Roughly 30 people from around the county—representing agriculture, industry, conservation, tourism and economic development, and more—shared their visions for the future of Clayton County at a public meeting in Elkader Dec. 8. The meeting was the second held in the last two months to gather resident input for creation of an updated county comprehensive plan. 

The county’s existing comprehensive plan was created in 2002, said Michelle Barness, a community planner with Upper Explorerland Regional Planning Commission, which the county has engaged to update the plan. It was short, she noted, and not as detailed as those formed today. An update will be handy for a variety of reasons. 

Tue
13
Dec

Local conservation efforts recognized


Jerome and Kris Sass (middle) received the 2016 Owner-Operator Award for the Clayton SWCD. They are pictured with Gerry Ommen (left) from the Clayton SWCD, and Nick Westhoff, from Farm Bureau.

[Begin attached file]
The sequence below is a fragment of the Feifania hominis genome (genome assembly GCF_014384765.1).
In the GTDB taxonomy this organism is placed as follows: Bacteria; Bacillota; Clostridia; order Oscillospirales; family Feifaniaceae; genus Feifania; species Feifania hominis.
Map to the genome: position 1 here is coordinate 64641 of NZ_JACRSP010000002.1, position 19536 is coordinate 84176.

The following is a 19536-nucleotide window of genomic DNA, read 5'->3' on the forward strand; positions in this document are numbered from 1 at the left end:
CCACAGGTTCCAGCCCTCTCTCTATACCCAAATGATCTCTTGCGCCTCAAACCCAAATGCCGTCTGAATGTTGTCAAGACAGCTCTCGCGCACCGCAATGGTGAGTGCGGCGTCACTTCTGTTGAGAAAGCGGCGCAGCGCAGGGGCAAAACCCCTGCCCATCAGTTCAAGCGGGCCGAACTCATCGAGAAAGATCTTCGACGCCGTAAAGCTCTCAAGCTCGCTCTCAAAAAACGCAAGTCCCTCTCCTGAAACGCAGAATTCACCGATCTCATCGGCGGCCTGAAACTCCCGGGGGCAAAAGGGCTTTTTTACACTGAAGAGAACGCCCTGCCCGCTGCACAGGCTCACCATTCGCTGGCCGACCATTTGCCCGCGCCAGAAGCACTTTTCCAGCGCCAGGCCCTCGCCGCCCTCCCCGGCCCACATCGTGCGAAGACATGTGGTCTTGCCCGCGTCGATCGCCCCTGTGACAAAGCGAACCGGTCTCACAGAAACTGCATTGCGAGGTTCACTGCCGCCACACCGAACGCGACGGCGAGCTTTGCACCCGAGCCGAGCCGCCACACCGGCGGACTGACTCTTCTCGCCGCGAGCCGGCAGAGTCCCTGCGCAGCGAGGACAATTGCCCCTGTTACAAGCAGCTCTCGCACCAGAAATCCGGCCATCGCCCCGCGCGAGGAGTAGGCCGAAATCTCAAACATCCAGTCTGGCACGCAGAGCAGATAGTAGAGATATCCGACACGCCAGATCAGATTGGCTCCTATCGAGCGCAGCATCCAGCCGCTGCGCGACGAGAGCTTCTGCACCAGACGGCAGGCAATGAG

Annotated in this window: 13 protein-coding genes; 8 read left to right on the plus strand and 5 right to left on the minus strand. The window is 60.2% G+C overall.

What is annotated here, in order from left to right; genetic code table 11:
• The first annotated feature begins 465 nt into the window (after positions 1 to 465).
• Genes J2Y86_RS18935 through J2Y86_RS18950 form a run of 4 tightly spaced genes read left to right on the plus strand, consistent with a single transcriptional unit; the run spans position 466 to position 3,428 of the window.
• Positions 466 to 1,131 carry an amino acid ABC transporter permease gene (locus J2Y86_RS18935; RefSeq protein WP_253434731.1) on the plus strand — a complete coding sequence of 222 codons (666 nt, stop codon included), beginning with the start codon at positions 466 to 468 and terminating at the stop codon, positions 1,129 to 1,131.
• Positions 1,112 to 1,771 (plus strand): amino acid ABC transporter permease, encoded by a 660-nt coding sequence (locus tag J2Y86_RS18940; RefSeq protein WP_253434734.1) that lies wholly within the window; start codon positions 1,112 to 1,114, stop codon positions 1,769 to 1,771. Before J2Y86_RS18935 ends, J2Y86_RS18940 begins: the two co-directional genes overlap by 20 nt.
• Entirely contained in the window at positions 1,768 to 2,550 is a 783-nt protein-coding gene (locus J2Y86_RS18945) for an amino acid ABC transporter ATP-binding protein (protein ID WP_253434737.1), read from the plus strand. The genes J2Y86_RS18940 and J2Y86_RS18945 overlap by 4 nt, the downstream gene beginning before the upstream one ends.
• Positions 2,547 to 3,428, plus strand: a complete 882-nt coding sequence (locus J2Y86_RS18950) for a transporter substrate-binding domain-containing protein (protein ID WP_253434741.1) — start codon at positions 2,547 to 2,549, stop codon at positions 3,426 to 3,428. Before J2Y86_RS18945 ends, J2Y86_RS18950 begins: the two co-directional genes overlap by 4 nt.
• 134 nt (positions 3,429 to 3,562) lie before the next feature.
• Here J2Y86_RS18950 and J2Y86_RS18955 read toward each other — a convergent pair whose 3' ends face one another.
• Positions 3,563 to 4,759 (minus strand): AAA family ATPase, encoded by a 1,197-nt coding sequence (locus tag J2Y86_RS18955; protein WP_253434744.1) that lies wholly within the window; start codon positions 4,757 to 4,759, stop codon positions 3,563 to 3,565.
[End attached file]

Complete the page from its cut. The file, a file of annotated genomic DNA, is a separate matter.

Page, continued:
Nick Donlon (left) was selected as the 2016 Outstanding New Cooperator for the Clayton SWCD. He’s pictured with commissioner Gerry Ommen.

Derek Larson (right) received the 2016 Bernard Hanson award as the top individual soil judge. He’s pictured with Owen Sylvester, from the Clayton SWCD.

Caleb Stuckman (right) received the 2016 Bernard Hanson award as the top pacer for 2016. He’s pictured with SWCD chairman Owen Sylvester.